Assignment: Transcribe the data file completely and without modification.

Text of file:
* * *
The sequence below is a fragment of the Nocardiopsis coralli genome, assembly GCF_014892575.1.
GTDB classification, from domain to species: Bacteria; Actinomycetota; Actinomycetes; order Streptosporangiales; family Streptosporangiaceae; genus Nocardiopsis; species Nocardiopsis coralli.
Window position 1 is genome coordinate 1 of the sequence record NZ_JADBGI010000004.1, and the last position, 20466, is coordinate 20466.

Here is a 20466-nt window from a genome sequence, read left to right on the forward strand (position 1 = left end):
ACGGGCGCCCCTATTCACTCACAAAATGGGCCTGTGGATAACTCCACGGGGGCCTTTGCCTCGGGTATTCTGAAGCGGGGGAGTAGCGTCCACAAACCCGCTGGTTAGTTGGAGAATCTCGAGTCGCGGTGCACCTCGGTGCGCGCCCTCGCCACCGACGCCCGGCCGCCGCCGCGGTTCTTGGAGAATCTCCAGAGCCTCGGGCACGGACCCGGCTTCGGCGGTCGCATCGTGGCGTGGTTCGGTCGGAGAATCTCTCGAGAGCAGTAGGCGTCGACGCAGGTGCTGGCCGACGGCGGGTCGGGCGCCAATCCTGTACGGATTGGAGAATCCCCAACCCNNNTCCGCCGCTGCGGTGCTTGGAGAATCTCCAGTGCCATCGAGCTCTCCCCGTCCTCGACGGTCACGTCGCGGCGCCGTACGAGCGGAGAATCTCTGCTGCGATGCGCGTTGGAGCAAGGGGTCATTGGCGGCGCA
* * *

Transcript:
The sequence below is a fragment of the Nocardiopsis coralli genome, assembly GCF_014892575.1.
GTDB classification, from domain to species: Bacteria; Actinomycetota; Actinomycetes; order Streptosporangiales; family Streptosporangiaceae; genus Nocardiopsis; species Nocardiopsis coralli.
Window position 1 is genome coordinate 1 of the sequence record NZ_JADBGI010000004.1, and the last position, 20466, is coordinate 20466.

Here is a 20466-nt window from a genome sequence, read left to right on the forward strand (position 1 = left end):
ACGGGCGCCCCTATTCACTCACAAAATGGGCCTGTGGATAACTCCACGGGGGCCTTTGCCTCGGGTATTCTGAAGCGGGGGAGTAGCGTCCACAAACCCGCTGGTTAGTTGGAGAATCTCGAGTCGCGGTGCACCTCGGTGCGCGCCCTCGCCACCGACGCCCGGCCGCCGCCGCGGTTCTTGGAGAATCTCCAGAGCCTCGGGCACGGACCCGGCTTCGGCGGTCGCATCGTGGCGTGGTTCGGTCGGAGAATCTCTCGAGAGCAGTAGGCGTCGACGCAGGTGCTGGCCGACGGCGGGTCGGGCGCCAATCCTGTACGGATTGGAGAATCCCCAACCCNNNTCCGCCGCTGCGGTGCTTGGAGAATCTCCAGTGCCATCGAGCTCTCCCCGTCCTCGACGGTCACGTCGCGGCGCCGTACGAGCGGAGAATCTCTGCTGCGATGCGCGTTGGAGCAAGGGGTCATTGGCGGCGCA